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Neurosurgery. 1997 Jun;40(6):1211-6; discussion 1216-8.

Microsurgical anatomy and clinical significance of the anterior communicating artery and its perforating branches.

Author information

1
Department of Neurological Surgery, Chiba University, School of Medicine, Japan.

Abstract

OBJECTIVE:

Precise identification of the anomalous anterior communicating artery (ACoA) or the perforating branches of the ACoA is usually difficult on preoperative angiograms because of the vascular complexity around the ACoA and its small-caliber branches. The purpose of this study was to review the microsurgical anatomy of the ACoA and its branches to show their importance for the interhemispheric trans-lamina terminalis approach and ACoA aneurysmal surgery.

METHODS:

In 30 cadaver brains, the ACoA and its branches were examined under magnification using a surgical microscope.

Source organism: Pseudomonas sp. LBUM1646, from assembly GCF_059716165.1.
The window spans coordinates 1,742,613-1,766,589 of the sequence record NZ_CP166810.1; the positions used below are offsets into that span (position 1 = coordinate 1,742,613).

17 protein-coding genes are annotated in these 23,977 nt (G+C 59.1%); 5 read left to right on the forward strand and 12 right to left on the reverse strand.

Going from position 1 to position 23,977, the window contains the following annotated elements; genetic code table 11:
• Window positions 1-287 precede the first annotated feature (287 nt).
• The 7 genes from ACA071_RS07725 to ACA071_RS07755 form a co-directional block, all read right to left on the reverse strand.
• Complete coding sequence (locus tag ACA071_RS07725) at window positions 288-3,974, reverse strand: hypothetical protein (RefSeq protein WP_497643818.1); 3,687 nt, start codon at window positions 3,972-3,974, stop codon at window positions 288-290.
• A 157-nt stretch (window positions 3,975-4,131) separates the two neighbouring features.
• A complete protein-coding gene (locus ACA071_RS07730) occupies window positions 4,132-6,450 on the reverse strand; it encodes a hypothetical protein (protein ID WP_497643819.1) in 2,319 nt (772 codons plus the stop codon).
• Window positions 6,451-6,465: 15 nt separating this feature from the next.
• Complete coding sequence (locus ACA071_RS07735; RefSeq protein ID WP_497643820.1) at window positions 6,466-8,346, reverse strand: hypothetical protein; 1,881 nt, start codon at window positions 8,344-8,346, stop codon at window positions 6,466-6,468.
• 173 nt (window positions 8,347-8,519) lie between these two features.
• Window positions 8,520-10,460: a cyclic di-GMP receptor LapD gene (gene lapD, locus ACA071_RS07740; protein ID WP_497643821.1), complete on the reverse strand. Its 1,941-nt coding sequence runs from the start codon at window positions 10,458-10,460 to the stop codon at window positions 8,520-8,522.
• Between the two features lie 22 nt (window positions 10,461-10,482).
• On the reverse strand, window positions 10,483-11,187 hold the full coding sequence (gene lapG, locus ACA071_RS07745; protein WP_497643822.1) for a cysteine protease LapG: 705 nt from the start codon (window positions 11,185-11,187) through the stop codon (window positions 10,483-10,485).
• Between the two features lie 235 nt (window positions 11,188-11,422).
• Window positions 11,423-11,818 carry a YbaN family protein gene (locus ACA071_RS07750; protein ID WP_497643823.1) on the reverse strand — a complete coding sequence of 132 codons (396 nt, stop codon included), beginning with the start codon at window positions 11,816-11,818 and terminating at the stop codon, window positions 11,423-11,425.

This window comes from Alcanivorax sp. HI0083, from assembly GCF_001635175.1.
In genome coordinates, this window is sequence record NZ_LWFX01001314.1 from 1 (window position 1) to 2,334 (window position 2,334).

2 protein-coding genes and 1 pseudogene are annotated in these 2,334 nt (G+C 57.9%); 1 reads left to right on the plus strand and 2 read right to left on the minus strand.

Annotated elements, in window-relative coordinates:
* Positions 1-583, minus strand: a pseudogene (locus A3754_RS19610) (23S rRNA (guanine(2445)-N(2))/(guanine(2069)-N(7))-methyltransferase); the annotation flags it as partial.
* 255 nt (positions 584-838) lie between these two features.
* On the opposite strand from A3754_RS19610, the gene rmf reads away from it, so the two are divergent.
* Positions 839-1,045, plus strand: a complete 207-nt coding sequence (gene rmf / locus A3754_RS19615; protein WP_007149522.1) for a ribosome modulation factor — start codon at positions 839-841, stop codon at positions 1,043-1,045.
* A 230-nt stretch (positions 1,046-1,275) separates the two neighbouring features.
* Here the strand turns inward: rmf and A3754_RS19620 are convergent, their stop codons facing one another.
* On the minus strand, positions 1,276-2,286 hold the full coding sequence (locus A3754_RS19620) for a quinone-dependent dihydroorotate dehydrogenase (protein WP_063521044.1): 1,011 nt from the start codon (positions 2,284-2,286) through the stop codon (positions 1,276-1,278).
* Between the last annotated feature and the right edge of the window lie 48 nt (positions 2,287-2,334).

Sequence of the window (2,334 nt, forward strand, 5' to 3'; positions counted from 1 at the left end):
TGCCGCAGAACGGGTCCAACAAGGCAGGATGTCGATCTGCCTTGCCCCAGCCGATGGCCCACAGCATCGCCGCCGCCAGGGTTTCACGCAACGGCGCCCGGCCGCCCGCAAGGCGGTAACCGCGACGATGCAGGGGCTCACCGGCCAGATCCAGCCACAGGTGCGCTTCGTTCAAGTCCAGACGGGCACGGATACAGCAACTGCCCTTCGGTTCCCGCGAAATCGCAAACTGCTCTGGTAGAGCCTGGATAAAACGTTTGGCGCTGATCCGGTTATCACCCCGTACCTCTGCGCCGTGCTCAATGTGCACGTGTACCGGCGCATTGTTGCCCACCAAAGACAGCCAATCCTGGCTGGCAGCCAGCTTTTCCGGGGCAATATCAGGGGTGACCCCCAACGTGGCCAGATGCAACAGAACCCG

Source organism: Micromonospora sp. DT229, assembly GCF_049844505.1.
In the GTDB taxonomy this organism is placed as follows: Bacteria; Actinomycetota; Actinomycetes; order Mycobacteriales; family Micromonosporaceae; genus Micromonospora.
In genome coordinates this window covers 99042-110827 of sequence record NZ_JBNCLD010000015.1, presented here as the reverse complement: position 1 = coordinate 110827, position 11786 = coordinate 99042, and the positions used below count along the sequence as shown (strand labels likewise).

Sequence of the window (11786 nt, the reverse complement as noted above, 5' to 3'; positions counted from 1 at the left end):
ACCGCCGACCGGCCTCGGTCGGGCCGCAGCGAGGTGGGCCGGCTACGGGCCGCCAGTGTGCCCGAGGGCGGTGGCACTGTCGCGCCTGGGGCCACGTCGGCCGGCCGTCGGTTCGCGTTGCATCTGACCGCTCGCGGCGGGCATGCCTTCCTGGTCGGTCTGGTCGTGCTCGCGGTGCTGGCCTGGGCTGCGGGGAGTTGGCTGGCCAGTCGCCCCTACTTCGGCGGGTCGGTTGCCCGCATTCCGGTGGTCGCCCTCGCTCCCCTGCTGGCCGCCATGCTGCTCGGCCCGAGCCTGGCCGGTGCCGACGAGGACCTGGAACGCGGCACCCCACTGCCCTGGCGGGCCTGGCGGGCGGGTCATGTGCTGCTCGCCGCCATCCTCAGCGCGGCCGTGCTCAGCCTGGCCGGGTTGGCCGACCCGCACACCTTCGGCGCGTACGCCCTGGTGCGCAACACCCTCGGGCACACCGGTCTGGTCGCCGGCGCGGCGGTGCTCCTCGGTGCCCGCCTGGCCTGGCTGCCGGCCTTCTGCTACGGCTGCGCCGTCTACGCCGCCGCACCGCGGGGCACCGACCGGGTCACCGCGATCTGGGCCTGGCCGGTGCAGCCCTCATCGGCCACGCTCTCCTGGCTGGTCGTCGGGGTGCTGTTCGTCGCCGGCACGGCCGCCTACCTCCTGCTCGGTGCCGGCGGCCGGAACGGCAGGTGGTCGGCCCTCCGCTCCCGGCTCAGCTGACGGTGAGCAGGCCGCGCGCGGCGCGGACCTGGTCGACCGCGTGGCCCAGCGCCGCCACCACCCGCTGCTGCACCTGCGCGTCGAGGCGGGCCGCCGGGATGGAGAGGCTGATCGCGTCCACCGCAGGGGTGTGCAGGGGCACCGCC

RESULTS:

The ACoA was evident in all specimens and had variations consisting of plexiform (33%), dimple (33%), fenestration (21%), duplication (18%), string (18%), fusion (12%), median artery of the corpus callosum (6%), and azygous anterior cerebral artery (3%). The perforating branches were also observed in all cadaver brains. They were classified into subcallosal, hypothalamic, and chiasmatic branches according to their vascular territories. The subcallosal branch, usually single and the largest, supplied the bilateral subcallosal areas, branching off to the hypothalamic area. The hypothalamic branches, multiple and of small caliber, terminated in the hypothalamic area.

CONCLUSION:

The incidence of anomalous ACoA was higher than has been previously reported, and any segment of the anomalous ACoA may have perforating branches regardless of diameter. Among the three branches, the subcallosal branch is the most important because it feeds bilateral subcallosal areas branching to the hypothalamic area.

PMID:
9179894
[Indexed for MEDLINE]

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